Michigan's John Beilein 'committed' to his rotation, including struggling Glenn Robinson III
Asked Friday if he's considered tinkering with his rotation after the Wolverines' 75-52 loss at Michigan State on Tuesday, Wolverines' coach John Beilein responded with a resounding no.
He's dancing with who brought him, so to speak.
"Every day, everybody gets a chance to show us what they can do," Beilein said. "We, all of a sudden, have played some really good teams. Four really good teams in a row. We could have split that 2-2, and if one shot doesn't go in from halfcourt, we're not even having this conversation.
"We're sticking with (our rotation) unless something really sticks out to me. We're sticking with them. There's going to be ups and downs, and Tuesday was one of those times."
Beilein's club did not seem to be at its best during the aforementioned four game stretch at Indiana, vs. Ohio State, at Wisconsin and at Michigan State.
Quite the opposite, in fact. The Wolverines seemed to be more or less at their worst.
Michigan's rotation currently features five freshmen: Starters Nik Stauskas, Glenn Robinson III and Mitch McGary, and reserves Caris LeVert and Spike Albrecht.
Stauskas has gone through his ups and downs as a shooter during Big Ten play, McGary wasn't great during his first start against Michigan State, and both LeVert and Albrecht have shown flashes of progress and struggle off the bench.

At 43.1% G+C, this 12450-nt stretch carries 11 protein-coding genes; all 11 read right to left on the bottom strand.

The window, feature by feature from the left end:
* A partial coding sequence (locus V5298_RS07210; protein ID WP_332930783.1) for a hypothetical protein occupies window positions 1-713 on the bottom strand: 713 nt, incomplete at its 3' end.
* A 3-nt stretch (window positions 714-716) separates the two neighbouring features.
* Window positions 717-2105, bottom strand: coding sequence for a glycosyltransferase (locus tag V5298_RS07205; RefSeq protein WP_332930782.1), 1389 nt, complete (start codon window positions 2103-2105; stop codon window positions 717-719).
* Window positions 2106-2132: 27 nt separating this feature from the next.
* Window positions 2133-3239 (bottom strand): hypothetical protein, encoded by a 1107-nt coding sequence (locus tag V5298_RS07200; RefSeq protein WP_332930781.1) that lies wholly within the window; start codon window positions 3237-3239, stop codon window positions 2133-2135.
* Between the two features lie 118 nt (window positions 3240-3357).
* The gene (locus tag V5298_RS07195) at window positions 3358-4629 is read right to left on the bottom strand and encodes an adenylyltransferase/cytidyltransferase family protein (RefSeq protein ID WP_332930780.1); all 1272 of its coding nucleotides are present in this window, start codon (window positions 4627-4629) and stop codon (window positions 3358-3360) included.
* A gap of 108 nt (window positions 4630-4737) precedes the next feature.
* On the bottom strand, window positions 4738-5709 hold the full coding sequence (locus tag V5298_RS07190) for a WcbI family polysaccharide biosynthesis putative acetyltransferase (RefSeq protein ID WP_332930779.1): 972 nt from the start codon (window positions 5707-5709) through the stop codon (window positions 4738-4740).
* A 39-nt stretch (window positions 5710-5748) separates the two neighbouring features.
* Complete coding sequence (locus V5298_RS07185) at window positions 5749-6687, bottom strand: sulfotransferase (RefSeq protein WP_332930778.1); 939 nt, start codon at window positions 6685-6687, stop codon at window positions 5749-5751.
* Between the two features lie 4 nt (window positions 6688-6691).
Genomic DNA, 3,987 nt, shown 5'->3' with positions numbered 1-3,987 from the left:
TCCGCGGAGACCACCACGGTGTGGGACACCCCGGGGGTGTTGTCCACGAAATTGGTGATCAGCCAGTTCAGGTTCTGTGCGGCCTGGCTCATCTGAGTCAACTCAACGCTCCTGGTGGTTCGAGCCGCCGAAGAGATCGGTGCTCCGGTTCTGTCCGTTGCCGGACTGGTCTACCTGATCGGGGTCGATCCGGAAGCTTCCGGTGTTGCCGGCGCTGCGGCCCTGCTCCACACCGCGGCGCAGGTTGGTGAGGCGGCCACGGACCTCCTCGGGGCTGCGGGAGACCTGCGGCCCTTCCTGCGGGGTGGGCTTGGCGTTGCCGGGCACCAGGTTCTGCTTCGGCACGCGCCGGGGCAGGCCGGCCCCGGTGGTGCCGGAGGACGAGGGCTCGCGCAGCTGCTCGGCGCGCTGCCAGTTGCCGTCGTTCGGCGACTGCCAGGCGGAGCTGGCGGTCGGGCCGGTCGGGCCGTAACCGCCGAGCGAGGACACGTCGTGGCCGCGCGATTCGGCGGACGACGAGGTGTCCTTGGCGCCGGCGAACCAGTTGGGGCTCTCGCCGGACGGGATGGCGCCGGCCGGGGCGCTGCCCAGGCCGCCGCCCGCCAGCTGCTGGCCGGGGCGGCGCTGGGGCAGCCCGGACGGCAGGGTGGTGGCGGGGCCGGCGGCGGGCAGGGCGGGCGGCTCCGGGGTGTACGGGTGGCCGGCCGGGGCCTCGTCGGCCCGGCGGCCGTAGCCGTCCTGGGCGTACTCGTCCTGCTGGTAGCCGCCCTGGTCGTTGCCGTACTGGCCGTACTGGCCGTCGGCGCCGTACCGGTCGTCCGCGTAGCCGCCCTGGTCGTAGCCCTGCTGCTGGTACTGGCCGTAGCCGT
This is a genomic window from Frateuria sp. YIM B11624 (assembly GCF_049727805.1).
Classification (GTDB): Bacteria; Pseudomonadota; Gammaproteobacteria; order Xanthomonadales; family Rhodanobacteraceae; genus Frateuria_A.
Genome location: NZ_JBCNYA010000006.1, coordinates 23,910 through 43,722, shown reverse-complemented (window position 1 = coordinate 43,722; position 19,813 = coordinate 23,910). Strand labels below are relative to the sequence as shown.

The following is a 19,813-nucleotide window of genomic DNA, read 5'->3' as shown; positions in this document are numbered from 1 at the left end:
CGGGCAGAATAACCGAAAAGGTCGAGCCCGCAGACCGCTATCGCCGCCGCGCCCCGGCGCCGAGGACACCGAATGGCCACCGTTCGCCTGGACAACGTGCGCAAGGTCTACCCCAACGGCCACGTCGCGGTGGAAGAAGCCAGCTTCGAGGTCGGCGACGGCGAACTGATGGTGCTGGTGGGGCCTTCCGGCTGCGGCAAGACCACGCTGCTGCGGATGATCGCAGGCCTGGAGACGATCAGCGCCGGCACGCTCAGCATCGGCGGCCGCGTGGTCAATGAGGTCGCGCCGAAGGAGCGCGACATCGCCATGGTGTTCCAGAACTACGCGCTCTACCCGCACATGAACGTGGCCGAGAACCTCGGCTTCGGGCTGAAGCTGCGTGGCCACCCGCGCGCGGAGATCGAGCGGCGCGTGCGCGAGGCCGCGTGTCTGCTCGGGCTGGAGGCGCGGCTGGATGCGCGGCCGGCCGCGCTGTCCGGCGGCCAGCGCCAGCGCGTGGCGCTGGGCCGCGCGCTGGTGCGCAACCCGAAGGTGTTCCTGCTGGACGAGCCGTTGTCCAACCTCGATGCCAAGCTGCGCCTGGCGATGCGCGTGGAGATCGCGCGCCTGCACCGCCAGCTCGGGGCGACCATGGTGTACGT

Robinson, meanwhile, seems to be the topic of the hour -- as his recent downswing has completely paralleled the team's funk.
The 6-foot-6 freshman forward is averaging 4 points and 2.5 rebounds in Michigan's four losses this season.
Is Beilein thinking about removing him from the starting lineup to go bigger? Bumping him down in the rotation to get him rest? Sitting him completely?
No, no and no.
"The only struggles that are happening right now is that people are defending (Robinson) differently," Beilein said. "He plays off the residual stuff that we do as he works at his own skill level and what he does really, really well. People are playing him differently and he's not had the same opportunities.
"It's not like, all of a sudden, he's having lots of wide open shots. He's just playing, he's learning how to play when it's really physical. I don't see struggles. I see lack of opportunities for him right now that people are taking away that people are working. We're trying to dial up five guys every game, that's not easy either. ... What is he comfortable with? That's what we have to find. Right now, he's comfortable being an athlete, a slasher, an offensive rebounder and he's been playing against 22-year-old men every night."
Michigan rose to No. 1 in the nation this season by complimenting Trey Burke and Tim Hardaway Jr.'s talents with five freshmen -- five players who Beilein has confidence in, and five players he trusts.
The Wolverines suffered one bad loss, but it was just one bad loss.
And he's not about to abandon ship.
"We're committed to these young guys, or we wouldn't have (played them) so early," Beilein said. "There's always opportunity every day in practice for the veterans (on the bench) to come in there and show us (something).
"But right now, I haven't seen anything from anybody who is in that much of a funk that we have to make any type of changes."
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